September 18, 2006

Inter-Institutional Agreement wins 2006 Deal of Distinction Award

ALBUQUERQUE, N.M. — A new and easier method to quickly put together intellectual property bundles for licensing has won Sandia National Laboratories, Los Alamos National Laboratory (LANL), and the Science and Technology Corp. at the University of New Mexico the 2006 Deal of Distinction Award given by the Licensing Executive Society of USA and Canada.

“This is a major award for technology transfer,” says Paul Smith, Sandia’s licensing executive who negotiated with the other two entities to make the agreement possible. “We are happy to receive the award and proud of the agreement that simplifies tech transfer.”

The award was presented during the 2006 annual meeting of the Licensing Executives Society held Sept. 10-13 in New York City. Five other teams were also honored with Deal of Distinction Awards.

Smith says the license agreement, called the Inter-Institutional Agreement (IIA), is a contractual framework that facilitates the creation of patent bundles, the nonexclusive licensing of these bundles, and the distribution of licensing revenue and equity. It also requires the identification of an organization to lead the negotiations so that partners/licensees have straightforward access to the patent bundle.

Inspired by the Technology Research Collaborative and the Technology Ventures Corp, it is also designed for other research organizations to join in the arrangement.

“The flexibility and capability of this agreement give it great power and the potential to create both economic benefits for the region and technological advances that will strength the US,” Paul says.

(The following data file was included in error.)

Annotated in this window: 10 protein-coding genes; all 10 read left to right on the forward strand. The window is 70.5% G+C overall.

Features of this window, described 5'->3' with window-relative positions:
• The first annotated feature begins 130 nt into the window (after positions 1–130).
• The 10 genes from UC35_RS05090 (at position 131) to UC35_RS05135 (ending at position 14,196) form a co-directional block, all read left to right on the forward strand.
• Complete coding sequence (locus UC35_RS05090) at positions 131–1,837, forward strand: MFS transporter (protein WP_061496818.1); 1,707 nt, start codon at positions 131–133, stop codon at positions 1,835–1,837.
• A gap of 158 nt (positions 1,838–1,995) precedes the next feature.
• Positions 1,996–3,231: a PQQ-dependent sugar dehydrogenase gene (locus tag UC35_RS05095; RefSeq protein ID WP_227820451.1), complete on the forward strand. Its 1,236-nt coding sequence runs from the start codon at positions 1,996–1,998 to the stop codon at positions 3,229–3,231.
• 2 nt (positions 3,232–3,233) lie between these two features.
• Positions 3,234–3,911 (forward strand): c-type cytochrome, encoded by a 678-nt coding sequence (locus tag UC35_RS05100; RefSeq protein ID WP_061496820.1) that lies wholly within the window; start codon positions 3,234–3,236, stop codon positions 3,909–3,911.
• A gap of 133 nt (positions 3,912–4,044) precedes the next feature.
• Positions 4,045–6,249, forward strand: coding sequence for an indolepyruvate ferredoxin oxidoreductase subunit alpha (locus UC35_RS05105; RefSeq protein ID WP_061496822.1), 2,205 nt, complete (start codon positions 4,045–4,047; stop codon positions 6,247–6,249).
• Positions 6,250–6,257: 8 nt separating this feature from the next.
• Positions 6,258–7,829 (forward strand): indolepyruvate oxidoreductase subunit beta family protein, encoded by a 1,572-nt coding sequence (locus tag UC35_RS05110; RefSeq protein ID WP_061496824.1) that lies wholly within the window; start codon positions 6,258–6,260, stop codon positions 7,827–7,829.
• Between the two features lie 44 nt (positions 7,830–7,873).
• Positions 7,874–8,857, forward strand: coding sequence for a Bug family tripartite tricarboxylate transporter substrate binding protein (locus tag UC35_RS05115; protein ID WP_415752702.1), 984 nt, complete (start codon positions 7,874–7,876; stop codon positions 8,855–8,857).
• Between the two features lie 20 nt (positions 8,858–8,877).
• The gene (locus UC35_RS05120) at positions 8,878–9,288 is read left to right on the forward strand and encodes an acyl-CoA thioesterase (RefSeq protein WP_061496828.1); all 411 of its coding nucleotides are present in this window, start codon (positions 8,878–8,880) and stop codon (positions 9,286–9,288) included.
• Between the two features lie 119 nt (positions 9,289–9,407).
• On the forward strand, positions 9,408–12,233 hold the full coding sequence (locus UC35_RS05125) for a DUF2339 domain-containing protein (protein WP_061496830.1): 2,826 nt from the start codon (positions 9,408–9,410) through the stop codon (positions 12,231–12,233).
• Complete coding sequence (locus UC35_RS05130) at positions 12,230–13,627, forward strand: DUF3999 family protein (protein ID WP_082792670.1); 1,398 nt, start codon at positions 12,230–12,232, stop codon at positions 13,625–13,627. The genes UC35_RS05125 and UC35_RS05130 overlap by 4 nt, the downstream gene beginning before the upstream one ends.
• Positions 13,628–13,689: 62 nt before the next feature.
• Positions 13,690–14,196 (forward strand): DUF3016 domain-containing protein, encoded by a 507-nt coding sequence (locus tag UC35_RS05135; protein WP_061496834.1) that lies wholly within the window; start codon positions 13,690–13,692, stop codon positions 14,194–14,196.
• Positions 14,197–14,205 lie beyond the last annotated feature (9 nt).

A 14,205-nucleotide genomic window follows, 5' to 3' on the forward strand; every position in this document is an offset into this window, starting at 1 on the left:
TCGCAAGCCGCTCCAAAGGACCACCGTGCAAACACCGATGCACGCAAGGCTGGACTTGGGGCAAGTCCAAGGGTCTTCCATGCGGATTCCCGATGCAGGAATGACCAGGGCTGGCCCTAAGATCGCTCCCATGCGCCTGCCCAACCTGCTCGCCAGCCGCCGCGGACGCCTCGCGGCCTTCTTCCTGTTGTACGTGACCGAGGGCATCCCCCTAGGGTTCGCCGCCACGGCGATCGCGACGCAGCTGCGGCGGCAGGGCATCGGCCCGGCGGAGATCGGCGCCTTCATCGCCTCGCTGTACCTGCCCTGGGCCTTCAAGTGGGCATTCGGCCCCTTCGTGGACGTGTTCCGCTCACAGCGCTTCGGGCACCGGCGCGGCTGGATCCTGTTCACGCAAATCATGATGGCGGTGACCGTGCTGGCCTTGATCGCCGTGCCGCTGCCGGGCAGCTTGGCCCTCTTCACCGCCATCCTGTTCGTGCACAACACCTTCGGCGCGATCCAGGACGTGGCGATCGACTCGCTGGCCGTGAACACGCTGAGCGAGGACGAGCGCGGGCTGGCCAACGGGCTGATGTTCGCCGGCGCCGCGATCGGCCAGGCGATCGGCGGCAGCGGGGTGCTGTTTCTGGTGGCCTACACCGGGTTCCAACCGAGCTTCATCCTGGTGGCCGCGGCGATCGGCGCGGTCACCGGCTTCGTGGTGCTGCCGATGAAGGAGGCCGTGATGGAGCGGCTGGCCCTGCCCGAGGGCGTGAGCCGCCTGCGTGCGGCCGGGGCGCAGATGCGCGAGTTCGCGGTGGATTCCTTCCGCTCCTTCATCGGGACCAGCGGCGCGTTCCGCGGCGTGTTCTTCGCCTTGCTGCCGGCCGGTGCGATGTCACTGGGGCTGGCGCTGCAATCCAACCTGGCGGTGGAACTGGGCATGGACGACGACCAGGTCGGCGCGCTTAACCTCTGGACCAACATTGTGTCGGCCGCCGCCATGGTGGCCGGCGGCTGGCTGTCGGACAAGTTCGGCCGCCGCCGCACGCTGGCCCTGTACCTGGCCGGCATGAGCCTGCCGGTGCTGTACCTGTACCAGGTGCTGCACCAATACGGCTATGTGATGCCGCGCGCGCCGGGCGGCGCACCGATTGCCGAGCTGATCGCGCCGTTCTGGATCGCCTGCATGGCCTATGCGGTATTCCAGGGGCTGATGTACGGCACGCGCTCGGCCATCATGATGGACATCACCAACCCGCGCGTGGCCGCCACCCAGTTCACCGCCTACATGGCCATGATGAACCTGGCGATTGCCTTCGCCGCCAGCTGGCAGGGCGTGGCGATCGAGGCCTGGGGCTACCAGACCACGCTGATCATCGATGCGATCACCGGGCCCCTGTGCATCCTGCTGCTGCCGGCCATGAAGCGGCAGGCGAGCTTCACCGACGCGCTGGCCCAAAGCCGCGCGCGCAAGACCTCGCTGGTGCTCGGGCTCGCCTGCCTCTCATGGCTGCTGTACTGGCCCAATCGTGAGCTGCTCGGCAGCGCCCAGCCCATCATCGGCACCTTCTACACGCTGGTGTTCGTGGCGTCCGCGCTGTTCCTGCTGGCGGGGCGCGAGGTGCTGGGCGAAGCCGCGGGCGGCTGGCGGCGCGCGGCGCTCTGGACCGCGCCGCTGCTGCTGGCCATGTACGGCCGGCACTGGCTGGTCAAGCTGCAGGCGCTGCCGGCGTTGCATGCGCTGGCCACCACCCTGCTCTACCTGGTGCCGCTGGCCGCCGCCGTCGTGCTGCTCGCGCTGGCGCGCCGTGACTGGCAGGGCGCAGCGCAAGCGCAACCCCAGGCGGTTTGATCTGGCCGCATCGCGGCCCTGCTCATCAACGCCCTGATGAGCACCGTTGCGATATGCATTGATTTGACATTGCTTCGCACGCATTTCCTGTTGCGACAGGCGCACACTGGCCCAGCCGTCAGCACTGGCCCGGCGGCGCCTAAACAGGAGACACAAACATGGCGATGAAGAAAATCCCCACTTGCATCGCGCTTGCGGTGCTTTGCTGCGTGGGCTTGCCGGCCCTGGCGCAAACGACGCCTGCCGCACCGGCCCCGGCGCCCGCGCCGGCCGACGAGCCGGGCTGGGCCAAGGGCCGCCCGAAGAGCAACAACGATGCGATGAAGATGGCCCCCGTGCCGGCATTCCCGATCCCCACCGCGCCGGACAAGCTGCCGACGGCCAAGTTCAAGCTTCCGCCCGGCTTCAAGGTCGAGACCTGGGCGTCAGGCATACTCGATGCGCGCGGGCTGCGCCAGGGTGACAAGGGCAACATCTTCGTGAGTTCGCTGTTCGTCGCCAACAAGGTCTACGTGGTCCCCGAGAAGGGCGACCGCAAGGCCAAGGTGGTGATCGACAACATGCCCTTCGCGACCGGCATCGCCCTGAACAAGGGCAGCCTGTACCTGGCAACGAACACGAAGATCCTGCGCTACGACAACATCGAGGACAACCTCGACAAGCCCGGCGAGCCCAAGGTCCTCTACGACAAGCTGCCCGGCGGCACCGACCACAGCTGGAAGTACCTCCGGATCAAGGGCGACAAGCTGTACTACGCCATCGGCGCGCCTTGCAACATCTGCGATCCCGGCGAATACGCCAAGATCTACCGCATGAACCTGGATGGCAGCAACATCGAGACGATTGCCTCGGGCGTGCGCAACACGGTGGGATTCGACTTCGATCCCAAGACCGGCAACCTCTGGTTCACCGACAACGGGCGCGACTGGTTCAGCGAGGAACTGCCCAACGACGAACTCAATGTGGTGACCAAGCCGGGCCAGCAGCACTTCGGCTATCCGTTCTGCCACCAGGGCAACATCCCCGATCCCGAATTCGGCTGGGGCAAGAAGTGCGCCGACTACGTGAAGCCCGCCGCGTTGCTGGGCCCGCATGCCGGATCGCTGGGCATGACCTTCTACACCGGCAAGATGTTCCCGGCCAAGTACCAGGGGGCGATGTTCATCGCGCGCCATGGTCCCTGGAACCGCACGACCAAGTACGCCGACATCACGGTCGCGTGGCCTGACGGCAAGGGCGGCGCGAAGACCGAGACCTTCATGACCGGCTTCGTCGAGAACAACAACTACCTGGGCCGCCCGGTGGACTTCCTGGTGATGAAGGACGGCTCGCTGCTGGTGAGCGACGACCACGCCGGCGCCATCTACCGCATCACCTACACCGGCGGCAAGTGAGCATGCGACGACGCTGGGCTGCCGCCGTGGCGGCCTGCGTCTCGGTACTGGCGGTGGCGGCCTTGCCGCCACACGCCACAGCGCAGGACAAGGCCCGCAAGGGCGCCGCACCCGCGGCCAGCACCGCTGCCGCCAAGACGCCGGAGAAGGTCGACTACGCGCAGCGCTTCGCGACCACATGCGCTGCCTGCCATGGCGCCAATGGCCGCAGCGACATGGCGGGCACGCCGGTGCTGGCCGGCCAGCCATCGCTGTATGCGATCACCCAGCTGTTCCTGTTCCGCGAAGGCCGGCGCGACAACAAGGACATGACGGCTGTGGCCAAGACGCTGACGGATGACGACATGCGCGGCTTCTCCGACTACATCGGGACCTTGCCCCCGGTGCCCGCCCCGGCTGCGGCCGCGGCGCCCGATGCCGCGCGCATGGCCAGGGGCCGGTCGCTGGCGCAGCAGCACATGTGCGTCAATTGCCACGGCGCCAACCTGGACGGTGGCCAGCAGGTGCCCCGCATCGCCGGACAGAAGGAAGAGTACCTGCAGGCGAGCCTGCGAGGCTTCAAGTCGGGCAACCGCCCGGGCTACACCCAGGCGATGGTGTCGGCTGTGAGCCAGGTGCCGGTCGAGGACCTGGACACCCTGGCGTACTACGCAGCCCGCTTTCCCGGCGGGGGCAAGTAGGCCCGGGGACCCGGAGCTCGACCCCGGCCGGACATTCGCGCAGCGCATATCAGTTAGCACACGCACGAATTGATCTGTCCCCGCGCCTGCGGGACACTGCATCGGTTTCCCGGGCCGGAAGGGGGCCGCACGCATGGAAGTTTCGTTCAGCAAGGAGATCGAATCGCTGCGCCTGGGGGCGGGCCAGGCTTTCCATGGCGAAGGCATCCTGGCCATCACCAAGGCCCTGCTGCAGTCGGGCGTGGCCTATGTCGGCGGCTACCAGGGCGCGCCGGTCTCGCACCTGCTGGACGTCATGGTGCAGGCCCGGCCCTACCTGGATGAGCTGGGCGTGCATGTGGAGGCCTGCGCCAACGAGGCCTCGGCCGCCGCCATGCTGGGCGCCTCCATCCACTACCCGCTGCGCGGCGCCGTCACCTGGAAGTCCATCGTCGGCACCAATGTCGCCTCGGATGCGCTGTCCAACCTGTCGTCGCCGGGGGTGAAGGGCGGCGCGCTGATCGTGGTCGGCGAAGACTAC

Sandia is a National Nuclear Security Administration laboratory.

The IIA was originally signed by Sandia, LANL, and Science and Technology Corp. at UNM in January 2005. A public signing of the agreement was held the following month at the New Mexico State Capital attended by N.M. Gov. Bill Richardson and Sens. Pete Domenici, R-N.M., and Jeff Bingaman, D-N.M. Also signing at the public ceremony were New Mexico State University, New Mexico Institute of Mining and Technology, the MIND Institute and the National Center for Genome Resources.

“The IIA is important because it is politically popular, makes life easier for everyone, is flexible, and will evolve as needed,” Smith says. “Most importantly, it’s a good chance to leverage technologies developed in New Mexico.”

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Sandia is a multiprogram laboratory operated by Sandia Corporation, a Lockheed Martin company, for the U.S. Department of Energy’s National Nuclear Security Administration. Sandia has major R&D responsibilities in national security, energy and environmental technologies, and economic competitiveness.

Sandia news media contact: Chris Burroughs,, (505) 844-0948